I’m not on Facebook much, but I jumped on there the other day, following a link from somewhere else. On the Super Scout Specialists page they announced that the next Nationals will be in 2021, skipping next year for the Harvester Homecoming, which is held a little further west in Fort Wayne, Indiana. I’ve got mixed feelings about this, as we had such a blast this year, but my family has tentative plans for a long vacation next year that might impact a trip to Ohio anyway.
While we were out there, I talked to Bennett about the historic license plates he has on his D Series truck, and learned that it’s a $25 one-time fee to switch from current Maryland plates to a set of antique plates correct for the year of your vehicle—if you can find them. The local antique store in town had a bin with about 20 different plates, in pairs and in singles, and I found a clean set of 1976-era plates for a total of $15. This is a screaming good deal, as eBay’s average price for two is about $60. I could have gone with Bicentennial plates but I didn’t like the look of them—red lettering over a white plate will look better with a dark purple paint job.
I pulled a bunch of little caterpillars off the tomato plants last night, probably about 20 of them, and crushed them beneath my shoe. They destroyed the top foliage on half of the plants and in doing so killed off the third wave of fruit. Disgusted, I cut back most of the brown foliage, watered everything, and picked the remaining ripe tomatoes. There’s still some green fruit left but it’s pretty sparse, so this is pretty much the end of our tomato season for 2019. It looks like they are Yellowstriped Armyworms, which are pretty common up the eastern seaboard and love to eat crops.
After measuring and re-measuring the windows in the dining room, I called and got pricing for four new replacements, two for the outside wall and two for the porch wall. The outside wall should be a cut-and-dry operation, basically pulling the outer moulding, removing the windows themselves, and pulling the sash weight mechanicals. I think the biggest issue is going to be filling the sash pockets with some kind of insulation—whether it’s spray foam or compressed cellulose, I’ve got to find a good solution for getting in there and making sure they’re packed.
The front windows are going to be more of a challenge, because when the Doctor had them covered over, the workers chopped about 2″ off of each of the verticals in the windowframe so they don’t extend all the way to the edge that meets the wall. I’m faced with either ripping the entire dual windowframe out and replacing it, or taking each vertical board out one at a time and replacing it without moving the horizontal header and plate. The latter solution is the best, but requires nonstandard wood dimensions—the boards are 1 1/4″ thick, which hasn’t been standard since before the Second World War. So I’ll either have to have something milled or work with what Home Depot has.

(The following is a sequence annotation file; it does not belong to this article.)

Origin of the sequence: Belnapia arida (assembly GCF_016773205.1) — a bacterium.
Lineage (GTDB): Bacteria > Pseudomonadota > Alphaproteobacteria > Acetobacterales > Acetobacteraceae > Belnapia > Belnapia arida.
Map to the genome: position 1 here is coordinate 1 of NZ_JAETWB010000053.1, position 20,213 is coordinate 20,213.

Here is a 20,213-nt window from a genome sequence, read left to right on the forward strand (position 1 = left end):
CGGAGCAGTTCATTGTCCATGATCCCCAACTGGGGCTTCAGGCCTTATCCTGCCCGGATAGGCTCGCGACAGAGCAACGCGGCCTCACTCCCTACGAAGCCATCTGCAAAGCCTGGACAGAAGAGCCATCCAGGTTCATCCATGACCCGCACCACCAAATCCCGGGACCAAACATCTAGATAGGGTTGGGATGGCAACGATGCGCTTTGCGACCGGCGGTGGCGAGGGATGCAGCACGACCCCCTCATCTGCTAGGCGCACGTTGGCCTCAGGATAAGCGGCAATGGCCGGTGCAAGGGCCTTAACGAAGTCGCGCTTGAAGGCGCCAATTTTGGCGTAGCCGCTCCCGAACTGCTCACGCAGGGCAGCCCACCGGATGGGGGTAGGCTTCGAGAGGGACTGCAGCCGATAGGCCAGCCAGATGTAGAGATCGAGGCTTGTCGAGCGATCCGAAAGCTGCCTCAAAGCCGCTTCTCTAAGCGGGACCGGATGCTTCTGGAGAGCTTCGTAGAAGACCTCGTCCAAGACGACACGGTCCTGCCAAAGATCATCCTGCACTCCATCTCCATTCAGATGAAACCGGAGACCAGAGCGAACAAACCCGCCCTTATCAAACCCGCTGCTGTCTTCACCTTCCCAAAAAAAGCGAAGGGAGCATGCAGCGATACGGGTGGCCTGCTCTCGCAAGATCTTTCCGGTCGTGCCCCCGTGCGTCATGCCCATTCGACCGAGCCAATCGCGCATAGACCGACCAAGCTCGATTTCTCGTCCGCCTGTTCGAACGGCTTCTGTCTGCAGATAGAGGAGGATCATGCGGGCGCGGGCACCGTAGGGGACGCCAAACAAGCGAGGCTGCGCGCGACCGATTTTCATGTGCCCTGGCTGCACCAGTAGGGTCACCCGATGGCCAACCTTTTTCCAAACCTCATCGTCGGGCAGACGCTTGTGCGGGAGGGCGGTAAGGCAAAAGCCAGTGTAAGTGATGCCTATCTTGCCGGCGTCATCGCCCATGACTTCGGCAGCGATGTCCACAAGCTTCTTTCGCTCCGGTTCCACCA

Meanwhile the bathroom cabinets are on order (have I mentioned that already?) and should be ready in another 2-3 weeks, which gives me enough time to sort out the last of the geometry problems over the back door of the bathroom. Basically the windowframe and the doorframe both come together at an odd angle, close enough that the cap moulding overlaps in space. The way it’s set up now I’ve got to pull the side casing I tacked in off the door and replace it with new boards about 1/4″ higher so that the top of the window and door are at the same height.
Once that’s done I can move inside the closet and finish off the moulding inside and work my way around the perimeter of the floor up to the shower.
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Hazel is getting more and more used to our daily routines (such as they are) and mostly settling in to a schedule of her own. Inside accidents have reduced dramatically, and she’s very good at letting us know when she needs to go out. Her prey drive has ramped up though, and the cats are scarce whenever she’s out on her own. Her anxiety has also ramped up to double what it was when we first got her, so there’s been more whining and crying at night in the crate. We have a quote from the Invisible Fence guy to surround the house with wire, and I’m going to call him today to schedule it.
I didn’t get much done on anything over the weekend, but I did get about a half an hour to take care of two things I was looking forward to: installing my new hood strut and re-attaching the rearview mirror to the windshield.
The strut took a little bit of understanding to complete, as the directions were basic text and included only two pictures, but I was able to understand the basic concept and get things aligned pretty quickly. The original spring-loaded pin gets removed. The new bracket goes in over the existing fender bolts. Then there’s a two-bolt bracket that installs in the original pin rail on the hood, and a plastic standoff that attaches to the top of the gas piston. Once I’d sorted that out I adjusted the length of the piston and then tightened everything down. It’s a world of difference and it means I can close the hood from the driver’s side instead of walking around each time.
The rearview mirror went in quickly, and this time I glued the clip on right-side up (last time I did it upside-down). Hopefully the Permatex kit will hold better than the 3M kit did.
Finally, I took a look at the heater valve in the engine bay while I had the hood open. It’s been stuck open forever, which means even when the fan is off it’s blowing hot engine air into the passenger compartment. I was going to soak it with PBBlaster again in the hopes that I could get it to move, but first I tried closing it with my hand—and it moved! Interestingly, the slide control on the dash is impossible to move, so I guess there’s something frozen or stuck closer to the dashboard. Either way, it’s closed for now.
Two Wednesdays ago, the day I was rushing around trying to focus on work and also get organized for Ohio, I got a giant, heavy package via UPS delivered to the door. I opened it up to reveal a carefully wrapped group of antique cameras and a lovely note from my cousin Margaret (who, I believe, lurks here but has not commented). These were her father’s film cameras, and as they were gathering dust at her house, she thought she would send them along to me.